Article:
Tempus fugit is a Latin phrase, usually translated into English as "time flies". The expression comes from line 284 of book 3 of Virgil's Georgics, where it appears as FUGIT INREPARABILE TEMPUS: "it escapes, irretrievable time". The phrase is used in both its Latin and English forms as a proverb that "time's a-wasting". Tempus fugit, however, is typically employed as an admonition against sloth and procrastination (cf. carpe diem) rather than a motto in favor of licentiousness (cf. "gather ye rosebuds while ye may"); the English form is often merely descriptive: "time flies like the wind", "time flies when you're having fun".
The phrase's full appearance in the Georgics is:
|OMNE ADEO GENUS IN TERRIS HOMINUM QVE FERARUM QVE||Thus every Creature , and of every Kind ,
The secret Joys of sweet Coition find :
Not only Man's Imperial Race ; . . .
|Nay, every race on earth of men, and beasts,|
|ET GENUS ÆQVOREVM PECUDES PICTÆ QVE VOLUCRES|| . . . but they
That wing the liquid Air ; or swim the Sea ,
Or haunt the Desart , . . .
|And ocean-folk, and flocks, and painted birds,|
|IN FURIAS IGNEM QVE RUVNT AMOR OMNIBUS IDEM...|| . . . rush into the flame :
For Love is Lord of all ; and is in all the same .
|Rush to the raging fire: love sways them all.|
|SED FUGIT INTEREA FUGIT INREPARABILE TEMPUS||But time is lost , which never will renew ,||Fast flies meanwhile the irreparable hour,|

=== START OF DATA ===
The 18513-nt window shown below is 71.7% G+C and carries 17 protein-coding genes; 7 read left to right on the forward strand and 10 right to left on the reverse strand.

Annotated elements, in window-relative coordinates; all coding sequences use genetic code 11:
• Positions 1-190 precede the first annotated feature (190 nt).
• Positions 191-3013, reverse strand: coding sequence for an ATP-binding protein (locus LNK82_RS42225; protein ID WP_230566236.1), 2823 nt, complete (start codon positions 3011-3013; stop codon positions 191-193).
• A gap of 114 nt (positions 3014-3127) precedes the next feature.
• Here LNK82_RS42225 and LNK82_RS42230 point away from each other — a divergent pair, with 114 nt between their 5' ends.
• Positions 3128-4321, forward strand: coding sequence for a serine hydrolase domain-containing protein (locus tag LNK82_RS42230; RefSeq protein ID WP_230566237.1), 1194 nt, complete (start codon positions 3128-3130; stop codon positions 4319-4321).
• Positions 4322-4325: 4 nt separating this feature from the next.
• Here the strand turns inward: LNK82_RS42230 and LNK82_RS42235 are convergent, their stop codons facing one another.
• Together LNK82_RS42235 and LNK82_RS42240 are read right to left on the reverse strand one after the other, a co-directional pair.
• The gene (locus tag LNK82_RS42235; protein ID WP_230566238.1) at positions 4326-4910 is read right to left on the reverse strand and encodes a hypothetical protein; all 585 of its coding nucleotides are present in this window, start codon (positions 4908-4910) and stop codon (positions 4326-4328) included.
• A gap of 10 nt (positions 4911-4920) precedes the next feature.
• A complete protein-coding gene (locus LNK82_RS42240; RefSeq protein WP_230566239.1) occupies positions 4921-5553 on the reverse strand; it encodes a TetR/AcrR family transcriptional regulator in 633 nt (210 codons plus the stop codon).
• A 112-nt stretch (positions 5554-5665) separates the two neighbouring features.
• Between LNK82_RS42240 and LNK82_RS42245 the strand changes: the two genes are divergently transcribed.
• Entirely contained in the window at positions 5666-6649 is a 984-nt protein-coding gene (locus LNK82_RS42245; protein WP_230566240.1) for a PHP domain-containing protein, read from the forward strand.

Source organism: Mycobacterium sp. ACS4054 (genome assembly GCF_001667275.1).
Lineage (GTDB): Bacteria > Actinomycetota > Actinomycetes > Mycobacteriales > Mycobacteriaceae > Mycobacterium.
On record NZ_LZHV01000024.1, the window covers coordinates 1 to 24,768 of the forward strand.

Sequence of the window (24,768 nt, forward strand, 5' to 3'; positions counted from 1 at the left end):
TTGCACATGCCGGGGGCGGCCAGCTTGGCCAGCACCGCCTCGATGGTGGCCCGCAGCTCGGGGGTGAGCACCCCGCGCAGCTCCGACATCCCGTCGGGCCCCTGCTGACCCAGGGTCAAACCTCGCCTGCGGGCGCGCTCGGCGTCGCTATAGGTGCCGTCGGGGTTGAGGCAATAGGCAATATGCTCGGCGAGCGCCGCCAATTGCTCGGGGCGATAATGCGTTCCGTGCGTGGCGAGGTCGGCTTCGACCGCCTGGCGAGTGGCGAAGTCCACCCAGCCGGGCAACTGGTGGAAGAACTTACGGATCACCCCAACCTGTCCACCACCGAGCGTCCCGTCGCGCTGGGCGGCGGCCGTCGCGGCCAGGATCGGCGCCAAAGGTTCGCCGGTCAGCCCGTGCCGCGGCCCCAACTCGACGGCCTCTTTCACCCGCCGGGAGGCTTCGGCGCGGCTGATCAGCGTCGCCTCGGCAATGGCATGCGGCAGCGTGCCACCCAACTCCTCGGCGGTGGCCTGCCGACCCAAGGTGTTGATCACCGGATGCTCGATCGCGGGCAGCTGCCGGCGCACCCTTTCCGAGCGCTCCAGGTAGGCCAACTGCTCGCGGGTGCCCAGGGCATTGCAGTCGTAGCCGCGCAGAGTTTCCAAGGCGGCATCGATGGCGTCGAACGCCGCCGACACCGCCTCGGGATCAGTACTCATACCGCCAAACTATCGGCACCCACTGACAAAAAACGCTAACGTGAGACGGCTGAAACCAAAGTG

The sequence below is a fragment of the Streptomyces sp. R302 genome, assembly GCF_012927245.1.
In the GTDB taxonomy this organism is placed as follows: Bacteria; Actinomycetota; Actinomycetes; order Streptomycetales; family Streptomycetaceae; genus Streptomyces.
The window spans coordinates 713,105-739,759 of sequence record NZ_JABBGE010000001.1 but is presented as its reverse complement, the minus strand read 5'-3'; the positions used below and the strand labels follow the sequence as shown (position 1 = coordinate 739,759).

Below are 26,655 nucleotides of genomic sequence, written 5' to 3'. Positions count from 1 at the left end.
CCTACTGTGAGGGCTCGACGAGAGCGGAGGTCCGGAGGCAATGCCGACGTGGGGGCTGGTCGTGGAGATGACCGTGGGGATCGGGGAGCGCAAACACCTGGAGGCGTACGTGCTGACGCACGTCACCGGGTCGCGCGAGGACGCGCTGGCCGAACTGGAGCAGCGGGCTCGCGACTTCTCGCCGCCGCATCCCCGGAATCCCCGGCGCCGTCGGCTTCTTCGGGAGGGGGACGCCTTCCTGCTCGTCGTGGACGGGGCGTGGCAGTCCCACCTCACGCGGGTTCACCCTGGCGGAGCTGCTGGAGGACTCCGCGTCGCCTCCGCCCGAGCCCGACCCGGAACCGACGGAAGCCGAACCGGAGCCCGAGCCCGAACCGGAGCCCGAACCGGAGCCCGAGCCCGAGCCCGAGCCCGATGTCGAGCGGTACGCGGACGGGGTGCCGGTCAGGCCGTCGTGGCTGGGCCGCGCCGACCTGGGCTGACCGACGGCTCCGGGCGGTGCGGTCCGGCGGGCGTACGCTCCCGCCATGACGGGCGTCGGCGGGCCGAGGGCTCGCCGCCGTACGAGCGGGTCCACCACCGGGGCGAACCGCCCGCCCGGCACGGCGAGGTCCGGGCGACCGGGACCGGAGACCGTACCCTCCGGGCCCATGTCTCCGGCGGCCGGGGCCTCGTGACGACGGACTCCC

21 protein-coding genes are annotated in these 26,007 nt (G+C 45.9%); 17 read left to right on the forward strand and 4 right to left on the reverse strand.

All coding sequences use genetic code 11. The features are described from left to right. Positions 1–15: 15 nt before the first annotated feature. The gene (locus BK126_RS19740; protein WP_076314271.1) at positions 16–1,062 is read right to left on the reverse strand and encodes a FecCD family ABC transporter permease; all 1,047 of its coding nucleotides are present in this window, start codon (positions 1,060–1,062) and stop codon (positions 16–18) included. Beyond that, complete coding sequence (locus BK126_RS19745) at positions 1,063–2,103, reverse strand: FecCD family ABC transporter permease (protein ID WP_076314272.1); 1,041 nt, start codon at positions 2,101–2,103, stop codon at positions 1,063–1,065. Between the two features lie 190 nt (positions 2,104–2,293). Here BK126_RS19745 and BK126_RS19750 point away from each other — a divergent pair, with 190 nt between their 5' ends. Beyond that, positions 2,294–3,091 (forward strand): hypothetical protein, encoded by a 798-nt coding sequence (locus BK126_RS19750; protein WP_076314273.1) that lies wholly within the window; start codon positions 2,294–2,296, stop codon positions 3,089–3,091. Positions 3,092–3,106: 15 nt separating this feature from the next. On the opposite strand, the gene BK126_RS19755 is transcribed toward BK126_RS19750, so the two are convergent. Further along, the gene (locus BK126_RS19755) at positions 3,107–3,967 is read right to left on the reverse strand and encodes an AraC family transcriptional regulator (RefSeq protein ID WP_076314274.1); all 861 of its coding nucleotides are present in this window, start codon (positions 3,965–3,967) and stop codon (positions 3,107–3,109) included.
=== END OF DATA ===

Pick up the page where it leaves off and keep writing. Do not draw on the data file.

|SINGULA DUM CAPTI CIRCUMVECTAMUR AMORE||While we too far the pleasing Path pursue ;
Surveying Nature , with too nice a view .
|As point to point our charmed round we trace.|
- Time flies like an arrow; fruit flies like a banana
- ars longa, vita brevis; carpe diem; memento mori
- (Italian) breve et inreparabile tempus omnibus est vitae
- Vergilius Maro, Publius. Georgicon, III. c. 29 BC. Hosted at Wikisource. (Latin)
- Dryden, John (trans.). The Works of Virgil: Containing His Pastorals, Georgics, and Æneis, 3rd ed., Vol. I, pp. 163–166. Jacob Tonson (London), 1709. Hosted at Google Books. Accessed 30 May 2014.
- Rhoades, James (trans.). Bucolics, Aeneid, and Georgics of Vergil. Ginn & Co. (Boston), 1900. Hosted at MIT. Accessed 30 May 2014.